Simmons College of Kentucky has become the state’s first private, historically black college to receive national accreditation.
The accreditation was awarded on earlier this month by the Association of Biblical Higher Education, an organization recognized by the U.S. Department of Education.
With the recognition, Simmons will become the nation’s 107th Historically Black College and University and be eligible for a $300,000 annual grant from the Department of Education.
At a ceremony Monday, Democratic Rep. John Yarmuth said accreditation is important for successful higher education institutions.
It’s not just a recognition of quality and comprehensiveness, it’s a recognition that also brings with it resources, both for the institution and for students,” he said. “This is going to mean so much for Louisville, so much to Kentucky and so much to the country.”
Carl Thomas of the Gheens Foundation presented school officials with a $2-million grant to be used to help stimulate the college’s educational reach.
Simmons College President Kevin Cosby said funding increases and the national recognition that stems from accreditation will boost the school’s ability to aid the revitalization of the underserved west Louisville community.
“People in west Louisville have been socially isolated and the deindustrialization of the country has devastated west Louisville,” Cosby said.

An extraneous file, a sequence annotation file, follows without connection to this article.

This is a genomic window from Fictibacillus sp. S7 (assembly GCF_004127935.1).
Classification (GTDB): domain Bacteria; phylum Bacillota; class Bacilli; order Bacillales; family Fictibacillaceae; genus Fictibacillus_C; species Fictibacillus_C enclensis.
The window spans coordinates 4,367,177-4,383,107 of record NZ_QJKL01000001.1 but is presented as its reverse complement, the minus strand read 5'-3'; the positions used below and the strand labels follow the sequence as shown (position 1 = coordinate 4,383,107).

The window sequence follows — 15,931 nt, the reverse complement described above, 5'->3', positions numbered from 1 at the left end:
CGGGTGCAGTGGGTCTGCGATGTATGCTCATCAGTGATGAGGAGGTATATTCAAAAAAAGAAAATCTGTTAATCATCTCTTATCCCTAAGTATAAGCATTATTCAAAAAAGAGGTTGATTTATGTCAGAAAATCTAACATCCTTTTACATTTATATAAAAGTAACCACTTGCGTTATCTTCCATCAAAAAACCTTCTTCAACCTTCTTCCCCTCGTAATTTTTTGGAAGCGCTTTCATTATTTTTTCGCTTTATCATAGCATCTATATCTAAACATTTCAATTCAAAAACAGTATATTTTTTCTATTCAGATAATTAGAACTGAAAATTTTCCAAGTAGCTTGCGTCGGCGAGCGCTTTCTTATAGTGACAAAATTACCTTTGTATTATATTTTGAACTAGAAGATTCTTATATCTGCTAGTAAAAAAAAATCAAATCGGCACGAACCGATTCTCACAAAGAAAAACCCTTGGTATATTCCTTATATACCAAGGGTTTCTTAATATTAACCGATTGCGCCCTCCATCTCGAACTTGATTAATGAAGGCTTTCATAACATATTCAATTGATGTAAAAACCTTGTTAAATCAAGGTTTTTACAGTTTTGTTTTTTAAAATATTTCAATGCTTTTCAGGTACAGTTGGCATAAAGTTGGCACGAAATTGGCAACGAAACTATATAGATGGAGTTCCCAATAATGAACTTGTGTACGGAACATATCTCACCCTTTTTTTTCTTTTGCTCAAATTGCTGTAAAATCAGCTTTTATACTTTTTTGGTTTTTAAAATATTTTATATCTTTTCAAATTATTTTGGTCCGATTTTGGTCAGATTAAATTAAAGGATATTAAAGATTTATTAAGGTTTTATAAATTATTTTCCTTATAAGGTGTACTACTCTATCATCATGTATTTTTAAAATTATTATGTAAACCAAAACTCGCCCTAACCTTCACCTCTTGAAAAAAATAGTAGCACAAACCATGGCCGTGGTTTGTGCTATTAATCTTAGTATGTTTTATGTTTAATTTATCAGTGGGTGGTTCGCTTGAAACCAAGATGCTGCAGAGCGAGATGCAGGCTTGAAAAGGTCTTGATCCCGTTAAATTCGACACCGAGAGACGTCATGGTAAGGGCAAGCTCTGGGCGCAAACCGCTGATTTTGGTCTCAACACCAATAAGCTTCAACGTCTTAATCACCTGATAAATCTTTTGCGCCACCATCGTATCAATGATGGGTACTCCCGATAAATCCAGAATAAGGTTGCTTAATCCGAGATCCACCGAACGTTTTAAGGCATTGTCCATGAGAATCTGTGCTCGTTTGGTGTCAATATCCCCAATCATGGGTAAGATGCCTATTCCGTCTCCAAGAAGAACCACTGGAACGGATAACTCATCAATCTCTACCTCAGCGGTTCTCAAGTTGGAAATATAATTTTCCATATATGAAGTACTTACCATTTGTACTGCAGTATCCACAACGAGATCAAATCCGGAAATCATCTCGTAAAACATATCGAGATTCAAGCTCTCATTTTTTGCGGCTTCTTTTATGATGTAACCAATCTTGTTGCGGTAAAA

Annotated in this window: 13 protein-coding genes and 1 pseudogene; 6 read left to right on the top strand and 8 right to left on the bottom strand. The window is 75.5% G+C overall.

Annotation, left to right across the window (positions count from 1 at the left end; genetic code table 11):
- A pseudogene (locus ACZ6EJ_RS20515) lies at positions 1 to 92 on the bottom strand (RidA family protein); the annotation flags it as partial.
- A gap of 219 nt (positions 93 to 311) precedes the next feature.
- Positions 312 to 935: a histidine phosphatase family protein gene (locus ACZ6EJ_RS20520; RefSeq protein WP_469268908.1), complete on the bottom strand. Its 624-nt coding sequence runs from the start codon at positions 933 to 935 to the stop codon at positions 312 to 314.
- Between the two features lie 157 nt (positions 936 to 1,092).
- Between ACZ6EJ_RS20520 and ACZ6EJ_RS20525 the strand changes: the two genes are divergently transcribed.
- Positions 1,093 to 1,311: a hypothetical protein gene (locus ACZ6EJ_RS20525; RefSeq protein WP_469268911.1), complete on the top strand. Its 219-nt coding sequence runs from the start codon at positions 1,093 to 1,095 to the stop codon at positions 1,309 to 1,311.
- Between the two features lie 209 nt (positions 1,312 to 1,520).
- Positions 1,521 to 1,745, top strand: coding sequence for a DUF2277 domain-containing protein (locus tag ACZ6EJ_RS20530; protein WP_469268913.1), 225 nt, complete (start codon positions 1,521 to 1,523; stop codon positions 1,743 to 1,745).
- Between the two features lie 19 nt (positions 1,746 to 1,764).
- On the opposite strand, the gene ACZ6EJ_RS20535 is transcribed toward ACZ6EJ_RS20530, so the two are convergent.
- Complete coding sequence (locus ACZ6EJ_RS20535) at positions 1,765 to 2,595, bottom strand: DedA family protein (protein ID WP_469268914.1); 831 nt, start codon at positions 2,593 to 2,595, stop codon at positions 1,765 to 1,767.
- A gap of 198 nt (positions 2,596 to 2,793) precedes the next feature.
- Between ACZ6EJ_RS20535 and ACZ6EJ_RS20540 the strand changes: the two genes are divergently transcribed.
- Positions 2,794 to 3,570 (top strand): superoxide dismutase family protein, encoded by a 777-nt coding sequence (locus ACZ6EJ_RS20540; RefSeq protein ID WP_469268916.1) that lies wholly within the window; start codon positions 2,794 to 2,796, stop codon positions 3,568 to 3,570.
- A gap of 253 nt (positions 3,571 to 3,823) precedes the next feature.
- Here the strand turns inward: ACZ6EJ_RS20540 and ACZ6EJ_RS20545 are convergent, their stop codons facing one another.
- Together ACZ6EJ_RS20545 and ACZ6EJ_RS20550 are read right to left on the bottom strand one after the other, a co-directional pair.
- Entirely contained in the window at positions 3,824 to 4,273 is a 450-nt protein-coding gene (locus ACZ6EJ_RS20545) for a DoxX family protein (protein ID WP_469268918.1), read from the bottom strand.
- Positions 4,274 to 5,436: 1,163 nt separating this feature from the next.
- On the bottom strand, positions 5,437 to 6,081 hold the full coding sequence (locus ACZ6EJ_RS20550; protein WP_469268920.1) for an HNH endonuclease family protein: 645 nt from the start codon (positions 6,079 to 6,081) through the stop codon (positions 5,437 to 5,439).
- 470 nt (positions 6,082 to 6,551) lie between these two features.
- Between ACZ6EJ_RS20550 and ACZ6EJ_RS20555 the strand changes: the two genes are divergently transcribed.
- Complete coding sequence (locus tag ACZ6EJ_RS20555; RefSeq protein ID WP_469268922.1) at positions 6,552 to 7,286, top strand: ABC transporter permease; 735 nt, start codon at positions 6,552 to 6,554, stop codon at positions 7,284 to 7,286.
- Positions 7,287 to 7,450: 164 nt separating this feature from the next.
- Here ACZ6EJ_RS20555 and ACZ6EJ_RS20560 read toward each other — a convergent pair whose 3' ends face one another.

Republican U.S. Sen. Rand Paul was also in attendance and said Simmons has the potential to help the community.
“Education is the great equalizer,” he said. “So much good has come out of Simmons College. So much that challenged injustice and advanced equality. Simmons graduates are an integral part of Louisville’s history.”
But Yarmuth said he would like to see more Republican support for the funding of historically black colleges and universities—and he took aim at Paul.
“Ultimately its actions and not words,” Yarmuth said. “Until people like Rand demonstrate an empathy and a sense of sensitivity and a willingness to openly vote for programs that help minority communities then it’s just words.”
Cosby said he was happy to have Yarmuth and Paul on hand to show support for the college, despite the impact politics can have on the advancement of struggling populations.
“West Louisville needs advancement. We don’t have time for the political games that some people like to play,” Cosby said. “The most important thing is, in the black community, there needs to be a dialogue with both parties.”
Simmons currently has nearly 100 undergraduates enrolled. It is set to open a campus in west Louisville in 2015.